Kennedy: Seven things to do in Knoxville before you die

Contributed photo / Kristen Combs, communications director of Visit Knoxville, the city's convention and visitors bureau, has written a new book called "100 Things to Do in Knoxville Before You Die."

Kristen Combs is not a native of Knoxville, but you'd be hard-pressed to find someone who knows more about the state's third-largest city.

Born in Detroit, Combs is director of communications for Visit Knoxville, the convention and visitors bureau for Knoxville and Knox County. So it's her job to know what's going on in K-town, one of Knoxville's many nicknames. (Others include the Marble City, for its stone quarries, and the Maker City, for its high concentration of craft makers.)

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Despite her mid-western birthplace, Combs said her forebears are from East Tennessee. Some of her relatives were here at the time Tennessee became a state in the 1790s, she said. She and her husband moved there "on a whim" a few years ago, and she used her hospitality-industry resume to get the job at Visit Knoxville.

"I've got very, very deep roots (here)," she said in a telephone interview. "I came here multiple times as a kid and always had wonderful experiences."

All that is a long windup to pitch Combs' new book, "100 Things to Do in Knoxville Before You Die" (Reedy Press, $18).

We reached out to Combs to see if she would reveal some hidden gems in her "100 Things" book. She said Knoxville tourism officials are keenly aware of the flow of visitors from southeastern Tennessee to Knoxville, especially during SEC football season as fans make the drive up Interstate 75 to see the Vols.

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So skipping over some of the obvious tourist destinations — Neyland Stadium, the Sunsphere, the Women's Basketball Hall of Fame, etc. — Combs pointed out some lesser-known points of interest for visitors and Knoxville residents alike.

— The McClung Museum of Natural History and Culture. On the afternoon before a night game at Neyland Stadium, you could check out this Smithsonian-affiliated museum at 1317 Circle Park. Admission is free, and permanent exhibits include "archaeology, fossils, anthropology and art, much of it with a Tennessee focus."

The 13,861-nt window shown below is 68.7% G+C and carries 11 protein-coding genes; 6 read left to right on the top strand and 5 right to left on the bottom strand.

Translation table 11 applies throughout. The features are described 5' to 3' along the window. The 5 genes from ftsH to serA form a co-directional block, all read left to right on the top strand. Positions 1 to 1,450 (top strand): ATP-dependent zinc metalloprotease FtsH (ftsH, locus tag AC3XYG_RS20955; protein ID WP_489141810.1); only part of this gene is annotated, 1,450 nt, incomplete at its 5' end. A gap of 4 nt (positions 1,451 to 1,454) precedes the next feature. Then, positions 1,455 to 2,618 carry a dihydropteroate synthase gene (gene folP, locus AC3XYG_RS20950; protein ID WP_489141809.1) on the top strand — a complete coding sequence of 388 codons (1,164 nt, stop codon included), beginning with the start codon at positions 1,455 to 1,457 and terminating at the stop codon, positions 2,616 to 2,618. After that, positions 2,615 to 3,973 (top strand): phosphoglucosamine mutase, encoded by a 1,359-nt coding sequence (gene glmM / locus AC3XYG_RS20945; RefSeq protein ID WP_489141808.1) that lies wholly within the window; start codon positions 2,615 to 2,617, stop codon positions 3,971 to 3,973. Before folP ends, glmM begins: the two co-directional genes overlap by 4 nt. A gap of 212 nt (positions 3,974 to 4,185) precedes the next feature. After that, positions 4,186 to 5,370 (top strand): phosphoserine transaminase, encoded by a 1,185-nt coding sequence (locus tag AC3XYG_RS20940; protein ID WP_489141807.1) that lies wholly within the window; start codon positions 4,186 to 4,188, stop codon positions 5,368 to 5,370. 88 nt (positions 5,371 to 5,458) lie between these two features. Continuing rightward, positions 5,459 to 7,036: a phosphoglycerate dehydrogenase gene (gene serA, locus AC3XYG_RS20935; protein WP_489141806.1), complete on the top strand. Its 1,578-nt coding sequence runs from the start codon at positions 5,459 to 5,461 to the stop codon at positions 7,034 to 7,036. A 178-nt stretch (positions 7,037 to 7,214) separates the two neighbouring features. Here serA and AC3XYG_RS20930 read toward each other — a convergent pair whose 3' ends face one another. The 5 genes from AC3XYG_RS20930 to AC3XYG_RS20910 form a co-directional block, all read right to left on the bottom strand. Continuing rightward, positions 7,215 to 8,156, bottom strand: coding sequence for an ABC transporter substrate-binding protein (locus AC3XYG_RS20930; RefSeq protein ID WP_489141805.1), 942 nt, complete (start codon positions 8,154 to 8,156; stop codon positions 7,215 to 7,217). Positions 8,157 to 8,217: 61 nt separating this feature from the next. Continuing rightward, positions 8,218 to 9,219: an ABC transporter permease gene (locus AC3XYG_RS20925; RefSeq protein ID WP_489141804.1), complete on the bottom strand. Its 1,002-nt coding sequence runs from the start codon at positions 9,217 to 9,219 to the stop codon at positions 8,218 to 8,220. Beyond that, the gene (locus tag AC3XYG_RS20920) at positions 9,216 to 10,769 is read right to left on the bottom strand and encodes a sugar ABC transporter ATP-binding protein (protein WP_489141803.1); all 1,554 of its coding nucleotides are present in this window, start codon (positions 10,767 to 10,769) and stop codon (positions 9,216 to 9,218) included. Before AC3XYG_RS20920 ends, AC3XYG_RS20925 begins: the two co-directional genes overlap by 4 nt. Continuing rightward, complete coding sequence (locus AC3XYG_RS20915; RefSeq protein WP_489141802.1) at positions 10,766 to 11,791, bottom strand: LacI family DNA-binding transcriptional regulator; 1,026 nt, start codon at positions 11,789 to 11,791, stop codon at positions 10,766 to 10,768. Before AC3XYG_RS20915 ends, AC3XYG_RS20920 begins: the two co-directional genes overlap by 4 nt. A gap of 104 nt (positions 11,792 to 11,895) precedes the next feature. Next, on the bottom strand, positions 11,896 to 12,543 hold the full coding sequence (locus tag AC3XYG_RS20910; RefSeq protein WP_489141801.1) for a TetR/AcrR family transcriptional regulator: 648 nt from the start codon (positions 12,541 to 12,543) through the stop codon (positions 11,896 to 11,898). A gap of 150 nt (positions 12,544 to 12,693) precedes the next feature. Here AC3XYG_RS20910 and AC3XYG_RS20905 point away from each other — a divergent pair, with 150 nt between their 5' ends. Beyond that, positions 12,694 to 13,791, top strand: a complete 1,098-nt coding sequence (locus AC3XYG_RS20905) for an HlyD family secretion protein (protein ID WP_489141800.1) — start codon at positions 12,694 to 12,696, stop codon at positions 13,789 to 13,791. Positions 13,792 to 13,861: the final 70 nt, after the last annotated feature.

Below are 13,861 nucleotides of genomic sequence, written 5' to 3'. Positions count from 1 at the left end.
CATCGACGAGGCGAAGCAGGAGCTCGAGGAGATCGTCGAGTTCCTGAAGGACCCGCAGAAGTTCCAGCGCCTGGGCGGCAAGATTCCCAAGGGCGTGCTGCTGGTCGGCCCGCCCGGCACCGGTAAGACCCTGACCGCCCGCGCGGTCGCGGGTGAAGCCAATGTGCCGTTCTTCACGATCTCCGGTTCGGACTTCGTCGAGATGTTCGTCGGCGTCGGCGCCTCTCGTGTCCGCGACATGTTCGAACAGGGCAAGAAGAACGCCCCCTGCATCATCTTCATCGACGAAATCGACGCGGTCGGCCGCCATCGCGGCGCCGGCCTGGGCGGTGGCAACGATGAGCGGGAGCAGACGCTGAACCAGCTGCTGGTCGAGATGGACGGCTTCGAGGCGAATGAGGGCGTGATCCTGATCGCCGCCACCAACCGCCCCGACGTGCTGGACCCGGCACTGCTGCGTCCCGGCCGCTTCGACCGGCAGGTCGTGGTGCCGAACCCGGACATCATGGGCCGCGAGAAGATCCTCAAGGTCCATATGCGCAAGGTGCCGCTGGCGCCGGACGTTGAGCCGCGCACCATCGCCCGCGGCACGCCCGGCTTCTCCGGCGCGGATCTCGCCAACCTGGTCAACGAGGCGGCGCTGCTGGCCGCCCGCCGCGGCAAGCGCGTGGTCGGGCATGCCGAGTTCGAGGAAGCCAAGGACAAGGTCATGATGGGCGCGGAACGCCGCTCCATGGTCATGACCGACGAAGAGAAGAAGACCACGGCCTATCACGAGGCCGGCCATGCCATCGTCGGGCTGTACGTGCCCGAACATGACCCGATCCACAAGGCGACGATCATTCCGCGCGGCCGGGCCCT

— University of Tennessee Gardens. At 2518 Jacobs Drive, the botanical gardens function as an "outdoor laboratory" for University of Tennessee students studying landscaping and botany. The gardens include perennials, annuals, ornamental grasses and aquatic plants. "It's part of the university, so it's also free," said Combs, who said it's a great place to get ideas for home gardening.

— The Clarence Brown Theatre. This UT campus institution at 1714 Andy Holt Ave. is part of the League of Resident Theatres; it's one of 12 academic theaters among the 72 league theaters. Administered through UT's department of theater, it brings professional talent to the stage. Every year the theater also stages some variation of "A Christmas Carol," making late fall/early winter an especially good time to visit.

— Historical Homes. An array of Knoxville's historically significant private residences are open for tours. The Blount Mansion (200 W. Hill Ave.) is the former home of William Blount, one of the signers of the U.S. Constitution. James White's Fort (205 E. Hill Ave.) is the pre-1800 log cabin home of one of the founders of Knoxville. Historic Westwood (3425 Kingston Pike) was built in 1890 and houses the artwork of Adelia Lutz, a leader in the city's arts community. The Mabry-Hazen House (1711 Dandridge Ave.) contains a display of 2,500 artifacts spanning 130 years of Knoxville history.

— Candoro Marble Building. There's a reason Knoxville is known as the Marble City. The Candoro Marble Building (4450 Candora Ave.) is a pink marble structure built in 1921. Marble from a Knoxville area quarry was used in the construction of the Washington Monument in 1848, and Grand Central Station in New York City also has some of the stone, Combs writes in her book. The Candoro Marble Co. got started in 1914, just before sales of Tennessee marble peaked in the 1920s and 1930s.

— Market Square Farmers Market. A summer tradition in downtown Knoxville, the producer's-only market includes only items made or grown by vendors. Saturdays are the splash day with tons of fresh veggies and hand-made goods. There's a smaller-scale market on Wednesdays, according to Combs. There are also a few holiday markets in December that are good for gathering Christmas gifts.

— International cuisine. Knoxville features a growing foodie culture with more and more restaurants representing international fare. Some of Combs' recommendations are Yassin's Falafel House (706 Walnut St. and 159 N. Peters Road), known for its great food and the owner's philanthropic pursuits; Boyd's Jig and Reel (101 S. Central St.) for authentic Scottish food, and the French Market (412 Clinch Ave.) for great omelets and croissants.

Life Stories is published on Mondays. Contact Mark Kennedy at or 423-757-6645.